This chain of events is becoming more and more common. Discharged employees have typically gone to Court to pursue their claims. Lately, though, the National Labor Relations Board (“NLRB”) has become very active regarding issues concerning social media use in the workplace. In October 2012, the NLRB issued its first Facebook Firing decision. In my article, I examine the case and explain the decision reached by the NLRB; a decision that may surprise you.

Continue to stay updated on these, and similar, important issues by reading my monthly contributions on Social Media and Employment Law at Windmill Networking, and by following my posts here as well.

How Naked Twister Can Affect Employment Claims


How Naked Twister Can Affect Employment Claims

Will your Facebook posts negate your employment claim?

Not too long ago, before social media, if people talked about playing naked twister, or going into hot tubs au naturel, they kept such discussions private and behind closed doors. Now, however, many of those same folks are comfortable posting about such activities on their (or their “friend’s”) Facebook wall. One woman in Tennessee did just that. Unfortunately, for her, she was also claiming that her workplace was a sexually hostile work environment.

In my post titled “Social Media and Employment Law: Naked Twister and Litigating Employment Claims” I detail more about this litigant’s claims, her Facebook posts, how the defendant (former employer) utilized such posts, and what the Judge decided at summary judgment. Let me know in the comments section how you would determine the case if you are on the jury (based on the limited facts), and whether you think discovery into such posts is reasonable/relevant, or should be off-limits.

Social Media in the Workplace: New Laws Make The Ill-advised Illegal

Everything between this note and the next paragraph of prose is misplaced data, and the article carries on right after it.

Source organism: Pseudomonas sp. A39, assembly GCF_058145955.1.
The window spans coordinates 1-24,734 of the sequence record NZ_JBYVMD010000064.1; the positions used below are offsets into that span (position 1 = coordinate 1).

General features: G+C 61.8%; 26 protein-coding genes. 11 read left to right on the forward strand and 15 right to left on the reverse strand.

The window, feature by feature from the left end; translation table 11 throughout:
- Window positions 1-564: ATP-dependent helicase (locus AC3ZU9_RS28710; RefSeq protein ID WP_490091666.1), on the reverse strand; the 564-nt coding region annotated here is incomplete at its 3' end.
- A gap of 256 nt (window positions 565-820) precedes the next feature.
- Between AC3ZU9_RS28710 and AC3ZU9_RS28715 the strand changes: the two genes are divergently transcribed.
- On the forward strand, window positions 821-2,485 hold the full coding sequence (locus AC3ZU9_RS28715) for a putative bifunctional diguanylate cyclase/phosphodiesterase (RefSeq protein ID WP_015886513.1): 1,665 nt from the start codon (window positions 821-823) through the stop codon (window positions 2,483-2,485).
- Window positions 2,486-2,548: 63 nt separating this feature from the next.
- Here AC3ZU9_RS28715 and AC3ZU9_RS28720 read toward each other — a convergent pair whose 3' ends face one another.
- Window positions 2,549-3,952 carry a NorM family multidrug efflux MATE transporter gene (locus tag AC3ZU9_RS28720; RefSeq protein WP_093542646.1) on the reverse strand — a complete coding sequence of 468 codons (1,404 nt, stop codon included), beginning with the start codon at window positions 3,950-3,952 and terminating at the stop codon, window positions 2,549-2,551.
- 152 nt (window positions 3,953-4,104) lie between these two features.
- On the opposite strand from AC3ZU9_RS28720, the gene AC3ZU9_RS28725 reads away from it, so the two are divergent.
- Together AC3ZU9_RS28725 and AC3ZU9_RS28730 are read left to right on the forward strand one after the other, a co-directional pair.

Social Media in the Workplace: New Laws Make The Ill-advised Illegal

Social Media in the Workplace: Employers can no longer gather personal social media log-in information from employees.

In my June 2012 Social Media and Employment Law contribution to Windmill Networking’s Blog, I discussed the start of the new wave of inevitable laws that are being considered and passed in various states and the federal government.

These new laws will make illegal the ill-advised practice of requiring social media login credentials from applicants. But, the more problematic issue facing employers, particularly multi-state employers, are the many inconsistent laws that each state, and the federal government, are proposing and passing.

Maryland’s law is different than Illinois’s law awaiting the Governor’s approval. And, there are at least 12 other states with different laws of their own (including California). Some laws ban all access. Others, provide exceptions, like when confidential and/or fiduciary information is suspected to have been posted by an employee. Some ban employer activity only, while others prohibit universities and college activity as well. Even the federal government has two competing bills working their way through the legislature. For more information read my full post, titled “From Ill-Advised to Illegal: Employers Face New Laws On Social Media Monitoring“.